But what really gets under Maltz’s all-too, delicate skin is this: his article was praised by the New Leader, the Social-Democratic weekly. And so, with the praise of the New Leader hanging like a millstone around his neck, Maltz confesses. “Good art,” he writes, “has always and will always come from the writers who love people, who ally themselves with the fate of the people, with the struggle of the people for social advancement.” And does it not follow as B follows A – to put it in the language of the Beloved Stalin – that those who do not “ally themselves with the people” (that is, are opposed to totalitarian Stalinism) must necessarily be bad writers?

Art in Relation to Society

Of course, this point of view happens to ignore history a little, but that has never fazed the Stalinists. It ignores the fact that there have been great writers who were not allies of “the struggle of the people for social advancement” – to mention only a few of the titans: Balzac, Dostoevsky, Coleridge, Wordsworth, etc., etc. (You can fill in your, own examples at will.) Art is not a mechanical replica of politics; it is an autonomous cultural activity which, while related to and drawing deep inspiration from social currents, can by no means be equated to them. This is not to say that the socialist movement does not desire and need the support of writers and artists; on the contrary. But it is to say that no political movement has the right to dictate what a writer shall write, how an artist shall paint, how a critic shall judge.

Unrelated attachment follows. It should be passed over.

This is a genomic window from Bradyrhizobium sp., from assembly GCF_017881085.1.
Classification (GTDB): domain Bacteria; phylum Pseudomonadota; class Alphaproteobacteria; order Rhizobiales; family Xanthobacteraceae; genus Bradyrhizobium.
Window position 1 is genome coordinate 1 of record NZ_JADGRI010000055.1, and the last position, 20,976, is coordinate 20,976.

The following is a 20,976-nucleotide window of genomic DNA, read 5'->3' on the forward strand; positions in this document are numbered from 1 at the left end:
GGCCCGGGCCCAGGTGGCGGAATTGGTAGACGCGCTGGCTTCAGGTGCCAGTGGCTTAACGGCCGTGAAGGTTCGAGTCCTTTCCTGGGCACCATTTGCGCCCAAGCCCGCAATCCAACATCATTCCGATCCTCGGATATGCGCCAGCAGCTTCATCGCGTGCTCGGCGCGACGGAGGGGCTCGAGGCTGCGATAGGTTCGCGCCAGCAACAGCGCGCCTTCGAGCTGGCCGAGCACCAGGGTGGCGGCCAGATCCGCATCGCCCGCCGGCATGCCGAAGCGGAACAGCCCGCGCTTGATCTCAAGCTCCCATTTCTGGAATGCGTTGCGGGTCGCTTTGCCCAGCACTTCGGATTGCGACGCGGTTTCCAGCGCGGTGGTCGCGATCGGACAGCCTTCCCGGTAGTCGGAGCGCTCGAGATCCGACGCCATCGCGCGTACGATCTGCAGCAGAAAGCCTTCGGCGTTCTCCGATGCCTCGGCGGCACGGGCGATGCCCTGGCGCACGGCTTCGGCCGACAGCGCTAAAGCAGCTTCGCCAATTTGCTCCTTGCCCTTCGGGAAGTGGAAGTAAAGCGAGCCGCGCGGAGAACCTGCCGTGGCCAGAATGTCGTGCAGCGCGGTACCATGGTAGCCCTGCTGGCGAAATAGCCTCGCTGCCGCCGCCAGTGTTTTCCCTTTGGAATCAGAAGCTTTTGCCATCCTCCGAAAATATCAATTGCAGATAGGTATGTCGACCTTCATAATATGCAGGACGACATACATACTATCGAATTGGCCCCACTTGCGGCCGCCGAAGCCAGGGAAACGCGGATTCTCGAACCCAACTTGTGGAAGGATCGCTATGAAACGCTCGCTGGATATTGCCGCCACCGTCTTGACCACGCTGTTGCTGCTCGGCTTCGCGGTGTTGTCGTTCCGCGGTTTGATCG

What a contrast between this point of view, which is, simply put, that of revolutionary socialists, and the point of view of Stalinism. Does a pathetic little soul like Maltz dare suggest that art is not the handmaiden of the Stalinist line? He is publicly whipped, denounced, humiliated. He is berated by that expert dialectician, Howard Fast. Stalinism cannot tolerate intellectual independence or critical thought. It either drives thinking writers from its midst ... or they confess and crawl back into their intellectual stockades.

Such is the sad case of Albert Maltz, once again goose-stepping in behalf of Stalinism. Of him, it will perhaps be said: he once tried to think – ever so slightly, to be sure – but the results were so terrifying, so unlike the slogans of others which he had habitually parrotted, that he returned to the intellectual position which he had always occupied: horizontal prostration before the intellectual dictatorship of Stalinism.

And to all the other little writers and artists who had sold their souls to Stalinism, it was a warning too: if you dare to think for yourself, you too will meet the fate of Maltz and will have to confess.

That is the way Stalinism works.